Five species of salmon return every year to the creeks, rivers and lakes on Kodiak. Having spent 2-4 years swimming all over the Pacific Ocean, they return to the same body of water where they once hatched. The thousands of salmon that spawn in the Connecticut Creek have had to swim several miles through a network of rivers before coming home. It is a journey wrought with danger. Like runners in a gauntlet, the salmon race as fast as they can up the shallow water, while hungry bears wait expectantly on the shore.
I was wading up the middle of Connecticut Creek one day, when several salmon swam past my feet. This was not an unusual occurrence, as the stream was often full of fish, but one of them looked odd. On closer inspection, I saw to my surprise, that it was naked! It had apparently just escaped after a close encounter with a bear, leaving behind the skin off its back.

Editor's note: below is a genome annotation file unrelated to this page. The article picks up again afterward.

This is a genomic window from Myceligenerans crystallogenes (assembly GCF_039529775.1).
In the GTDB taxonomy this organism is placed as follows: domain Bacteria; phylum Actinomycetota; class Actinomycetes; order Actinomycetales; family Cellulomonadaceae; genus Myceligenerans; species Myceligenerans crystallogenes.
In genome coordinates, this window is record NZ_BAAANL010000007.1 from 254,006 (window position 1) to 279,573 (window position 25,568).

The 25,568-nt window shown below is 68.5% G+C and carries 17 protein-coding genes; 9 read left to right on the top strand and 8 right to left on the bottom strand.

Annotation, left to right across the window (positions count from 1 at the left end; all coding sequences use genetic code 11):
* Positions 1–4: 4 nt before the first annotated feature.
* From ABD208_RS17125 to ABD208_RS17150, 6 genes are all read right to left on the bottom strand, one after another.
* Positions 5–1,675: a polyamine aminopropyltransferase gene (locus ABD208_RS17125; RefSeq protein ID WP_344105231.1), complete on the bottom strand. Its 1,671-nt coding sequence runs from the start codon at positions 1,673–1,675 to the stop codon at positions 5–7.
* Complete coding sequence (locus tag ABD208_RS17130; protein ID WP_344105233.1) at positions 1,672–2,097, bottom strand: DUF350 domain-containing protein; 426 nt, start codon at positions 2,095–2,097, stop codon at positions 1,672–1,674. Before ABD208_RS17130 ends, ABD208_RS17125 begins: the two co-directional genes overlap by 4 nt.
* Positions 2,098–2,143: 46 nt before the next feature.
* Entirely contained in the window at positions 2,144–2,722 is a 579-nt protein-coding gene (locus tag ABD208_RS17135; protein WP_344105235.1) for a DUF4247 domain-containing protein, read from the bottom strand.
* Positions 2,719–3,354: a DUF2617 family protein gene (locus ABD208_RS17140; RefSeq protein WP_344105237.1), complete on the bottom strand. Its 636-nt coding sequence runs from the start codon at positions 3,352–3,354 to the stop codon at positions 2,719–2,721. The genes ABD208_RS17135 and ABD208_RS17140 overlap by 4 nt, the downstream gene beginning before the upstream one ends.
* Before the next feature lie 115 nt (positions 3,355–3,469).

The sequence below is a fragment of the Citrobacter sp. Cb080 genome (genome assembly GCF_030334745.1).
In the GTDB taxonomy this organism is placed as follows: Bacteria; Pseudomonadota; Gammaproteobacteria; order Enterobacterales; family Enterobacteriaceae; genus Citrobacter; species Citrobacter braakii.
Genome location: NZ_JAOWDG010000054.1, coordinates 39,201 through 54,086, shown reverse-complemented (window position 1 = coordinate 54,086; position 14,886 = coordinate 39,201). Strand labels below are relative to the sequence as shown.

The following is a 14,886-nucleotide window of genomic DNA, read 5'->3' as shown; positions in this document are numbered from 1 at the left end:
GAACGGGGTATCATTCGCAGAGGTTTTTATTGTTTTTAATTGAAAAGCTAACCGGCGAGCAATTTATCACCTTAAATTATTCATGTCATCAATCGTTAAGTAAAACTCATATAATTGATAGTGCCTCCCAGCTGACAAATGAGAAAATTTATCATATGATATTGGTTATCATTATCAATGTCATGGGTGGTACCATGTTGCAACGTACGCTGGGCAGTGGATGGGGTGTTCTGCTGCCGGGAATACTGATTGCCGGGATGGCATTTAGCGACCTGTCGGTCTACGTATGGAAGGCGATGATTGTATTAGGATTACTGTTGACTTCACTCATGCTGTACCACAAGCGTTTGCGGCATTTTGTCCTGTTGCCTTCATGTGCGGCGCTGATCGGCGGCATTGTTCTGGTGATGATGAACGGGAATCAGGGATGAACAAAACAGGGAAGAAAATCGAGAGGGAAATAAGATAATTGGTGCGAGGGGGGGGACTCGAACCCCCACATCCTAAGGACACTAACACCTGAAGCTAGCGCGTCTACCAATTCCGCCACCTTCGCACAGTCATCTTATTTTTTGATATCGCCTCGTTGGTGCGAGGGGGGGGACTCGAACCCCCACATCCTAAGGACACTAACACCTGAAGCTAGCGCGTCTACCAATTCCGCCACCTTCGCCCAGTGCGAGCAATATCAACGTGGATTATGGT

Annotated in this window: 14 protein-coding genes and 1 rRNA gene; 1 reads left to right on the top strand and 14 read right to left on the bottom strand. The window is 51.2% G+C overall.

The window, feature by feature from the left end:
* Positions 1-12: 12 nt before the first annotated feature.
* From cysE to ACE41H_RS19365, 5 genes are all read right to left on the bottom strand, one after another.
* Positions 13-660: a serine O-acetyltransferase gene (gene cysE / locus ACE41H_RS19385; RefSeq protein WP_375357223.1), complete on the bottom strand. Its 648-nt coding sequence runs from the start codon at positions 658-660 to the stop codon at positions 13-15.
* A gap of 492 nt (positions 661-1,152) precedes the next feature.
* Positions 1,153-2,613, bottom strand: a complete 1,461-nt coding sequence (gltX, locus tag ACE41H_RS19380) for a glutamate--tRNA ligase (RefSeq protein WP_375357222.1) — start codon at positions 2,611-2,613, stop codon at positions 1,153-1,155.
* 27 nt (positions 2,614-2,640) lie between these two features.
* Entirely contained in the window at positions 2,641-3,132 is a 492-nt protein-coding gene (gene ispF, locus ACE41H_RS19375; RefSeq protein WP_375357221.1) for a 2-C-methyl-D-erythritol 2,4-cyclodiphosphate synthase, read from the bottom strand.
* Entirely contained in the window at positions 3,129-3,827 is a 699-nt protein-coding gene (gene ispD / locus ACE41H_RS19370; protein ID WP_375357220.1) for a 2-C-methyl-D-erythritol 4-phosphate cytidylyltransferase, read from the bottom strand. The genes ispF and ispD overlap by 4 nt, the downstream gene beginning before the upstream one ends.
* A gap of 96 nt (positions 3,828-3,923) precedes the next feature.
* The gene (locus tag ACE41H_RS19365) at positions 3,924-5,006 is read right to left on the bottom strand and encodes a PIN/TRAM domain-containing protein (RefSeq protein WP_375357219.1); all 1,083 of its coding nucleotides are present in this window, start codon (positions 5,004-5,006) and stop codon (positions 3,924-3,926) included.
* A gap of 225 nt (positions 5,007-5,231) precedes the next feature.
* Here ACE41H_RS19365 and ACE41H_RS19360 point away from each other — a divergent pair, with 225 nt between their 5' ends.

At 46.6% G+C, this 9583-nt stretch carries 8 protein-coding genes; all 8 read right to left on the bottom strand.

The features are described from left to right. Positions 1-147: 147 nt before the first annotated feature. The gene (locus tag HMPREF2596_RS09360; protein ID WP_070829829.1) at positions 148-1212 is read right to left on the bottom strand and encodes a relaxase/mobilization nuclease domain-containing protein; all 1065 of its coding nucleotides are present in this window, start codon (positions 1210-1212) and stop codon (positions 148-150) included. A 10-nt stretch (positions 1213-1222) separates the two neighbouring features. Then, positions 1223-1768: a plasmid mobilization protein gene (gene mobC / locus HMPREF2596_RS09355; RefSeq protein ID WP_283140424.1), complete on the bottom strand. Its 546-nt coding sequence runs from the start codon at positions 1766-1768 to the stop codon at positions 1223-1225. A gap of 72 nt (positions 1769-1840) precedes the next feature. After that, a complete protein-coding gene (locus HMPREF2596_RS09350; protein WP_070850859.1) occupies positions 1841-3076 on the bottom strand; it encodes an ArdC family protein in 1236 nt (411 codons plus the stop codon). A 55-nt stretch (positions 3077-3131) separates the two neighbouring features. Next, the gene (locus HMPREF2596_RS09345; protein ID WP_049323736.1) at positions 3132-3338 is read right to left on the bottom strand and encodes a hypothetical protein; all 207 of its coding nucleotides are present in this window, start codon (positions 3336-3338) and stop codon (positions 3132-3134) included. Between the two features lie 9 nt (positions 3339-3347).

Striding through the water, I chased after the naked salmon, wanting to get a picture of the fish that wouldn’t give up, despite incredible adversity. I caught up with it at the next bend and managed to coax it up on the sand. Carefully, I lifted the salmon in my hands to take its picture. It was stripped of skin from head to tail. Such a tenacious character, giving all it had for the next generation! I released the salmon back into the river, and as soon as it felt the cool water, it took off with a powerful swish of its tail, probably very much aware that time was of the essence.
(Excerpt from “Kodiak, Alaska – The Island of the Great Bear”. The book can be purchased from Camera Q)
Don’t miss our first ”Kodiak Scandinavian Film and Culture and Festival” on Kodiak, Alaska, November 6-12, 2017. See Camera Q for more information.